Melissa McCarthy cuts an imposing figure in her first scene in The Boss and I’m not talking about her plus size physique though we’ll get there in a minute. In the new comedy she’s Michelle Darnell, a mega-successful businesswoman (details are fuzzy on what kind) descending into a stadium on a giant faux phoenix that’s shooting off fireworks. The sound mix is as uniformly deafening as that image is unsubtle so you can’t make out a single word of the rapping, mob chanting, pandemonium that follows.
This should be annoying but it comes as a weird relief in this relentlessly politicking season of pandering narcissistic windbags wearing saggy human costumes on TV every night. It’s better to close your ears and laugh at the inanity of the spectacle than really contemplate what they’re saying and what their cults are cheering about; that way lies nihilistic depression about the state of the world and we’re here to laugh, damnit, this being a Melissa McCarthy movie. (In short: I was in the right mood to see this movie. And that often matters with comedy.)
Shortly after that insane entrance, which presents Darnell as a Susan Powter style self-help guru (for economics), the movie recasts her as a less specific cutthroat executive who buys and sells companies in the blink of an eye — and buys and sells out people with equally swift mercilessness.
We’re introduced to three of her colleagues / victims in the breakneck world-building of the movie’s kick-off: Peter Dinklage, of Game of Thrones fame, is the delightfully affected Renauld (“Ronald” to Darnell) her former lover and still rival; the game Kathy Bates is Darnell’s mentor Ida Marquette (that they have the same exact fashion sense is the best joke in the fun costume design by Wendy Chuck); and finally there’s Kristen Bell, playing the straight man (non-sexual orientation definition) to all these comic bananas. She’s the underpaid and undervalued executive assistant Claire.
May we back track a little?
The phrase “world building” is too generously applied. The opening sequences are more of a hastily constructed joke platform than an immersion into a fully thought out world. This is broad comedy at its broadest in other words. Michelle Darnell is not a specific career woman but Business Woman (all caps intended) and this is not a capitalist satire but a Comedy that happens to have a few business gags.
As soon as the “world” we’ve described is constructed it’s torn down again as The Boss in question is convicted of insider trading (a good excuse for Martha Stewart jokes) and this once mighty woman hits rock bottom i.e. her assistant Claire’s couch… which gets it’s own not particularly funny joke. Darnell has to rebuild and she does this by founding “Darnell’s Darlings” a for profit rip-off of the Girl Scouts. We knew that the Faux Phoenix from the opening would have to acquire meaning somehow. Darnell amusingly refers to it as her “totem animal” but it’s really more of a Handy Plot Symbol for the movie’s basic bitch trajectory: Business Woman Grows a New Big Business (with heart this time), Gains Soul in Process.
While The Boss may be basic and even slight in its construction and character work, everyone knows that plot is merely the jumpstart for the parade of physical (slapstick), verbal (usually profane), and visual (new wigs!) gags that McCarthy’s star vehicles thrive on. The results are, shall we say, uneven so be in the right mood for it if you’re going.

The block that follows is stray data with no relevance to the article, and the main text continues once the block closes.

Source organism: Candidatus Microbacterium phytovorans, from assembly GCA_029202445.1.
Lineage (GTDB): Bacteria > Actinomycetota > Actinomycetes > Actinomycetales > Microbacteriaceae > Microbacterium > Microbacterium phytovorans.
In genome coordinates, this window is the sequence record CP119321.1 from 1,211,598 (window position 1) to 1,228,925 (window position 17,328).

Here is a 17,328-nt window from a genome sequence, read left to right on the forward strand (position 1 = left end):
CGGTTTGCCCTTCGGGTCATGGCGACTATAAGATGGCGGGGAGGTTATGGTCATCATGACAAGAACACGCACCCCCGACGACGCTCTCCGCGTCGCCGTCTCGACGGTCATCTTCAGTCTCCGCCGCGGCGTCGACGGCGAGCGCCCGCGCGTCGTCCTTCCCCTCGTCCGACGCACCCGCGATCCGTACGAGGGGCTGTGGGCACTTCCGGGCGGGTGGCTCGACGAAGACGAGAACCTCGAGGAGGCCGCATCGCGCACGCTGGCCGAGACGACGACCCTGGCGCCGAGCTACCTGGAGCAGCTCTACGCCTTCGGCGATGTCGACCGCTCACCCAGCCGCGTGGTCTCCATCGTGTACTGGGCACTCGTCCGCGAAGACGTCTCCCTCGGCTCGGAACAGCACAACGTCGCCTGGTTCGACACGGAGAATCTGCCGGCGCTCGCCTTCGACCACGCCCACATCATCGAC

On the negative side let’s just say that it would be so nice if modern comic star vehicles like this one relied less on the inherent funniness of their leads and wrote them actual jokes (see also Tina Fey & Amy Poehler movies) and some arguably homo/transphobic disses of Darnell’s enemies don’t land all that well. Meanwhile, though Kathy Bates has a great character and funny opening scene the movie drops the ball big time on the character.
On the plus side, The Boss is just the right length (99 minutes is more than enough for a comedy and so few comedies know that opting for 2+ hours!) and the laughs come at a fairly steady stream. McCarthy continues to have great chemistry with co-stars (even though she’s showboating) and she makes even the easiest and most predictable jokes about white collar crime and personal narcissism sing. Against the odds two truly blue lengthy jokes about Bell’s boobs and Bell’s boyfriend deployed for “dick-sucking” (long story) end up being quite funny. Finally the branding jokes about Darnell’s Darlings are inspired. It’s tough to know how to react to the Looney Tunes violence of the street fight with the Brownies but on some demented level it’s an anarchic wonder — I mean, which studio executive approved this and were they sweating profusely when they did?
The much hated film critic Rex Reed once infamously called Melissa McCarthy a “hippo” in his review of Identity Thief, but one of the subversive joys of her recent films is how gleefully she both owns up to and exploits her unusual (for the movies) physicality, and makes it sex-positive too.
Whether she’s playing a slovenly mess like Tammy, the straight talking/dog-loving Megan in Bridesmaids, or the foul mouthed cop in The Heat she nearly always presents her characters as matter-of-factly sexually confident and desirable. Even when they don’t see themselves that way, as with her more atypical mousy Susan Cooper in Spy, the men still want in on her action. So here’s to McCarthy for refusing to conform to Hollywood’s rigid ideals, and making such a success of herself in the process. Michelle Darnell may be the titular Boss but Melissa McCarthy continues to call her own shots.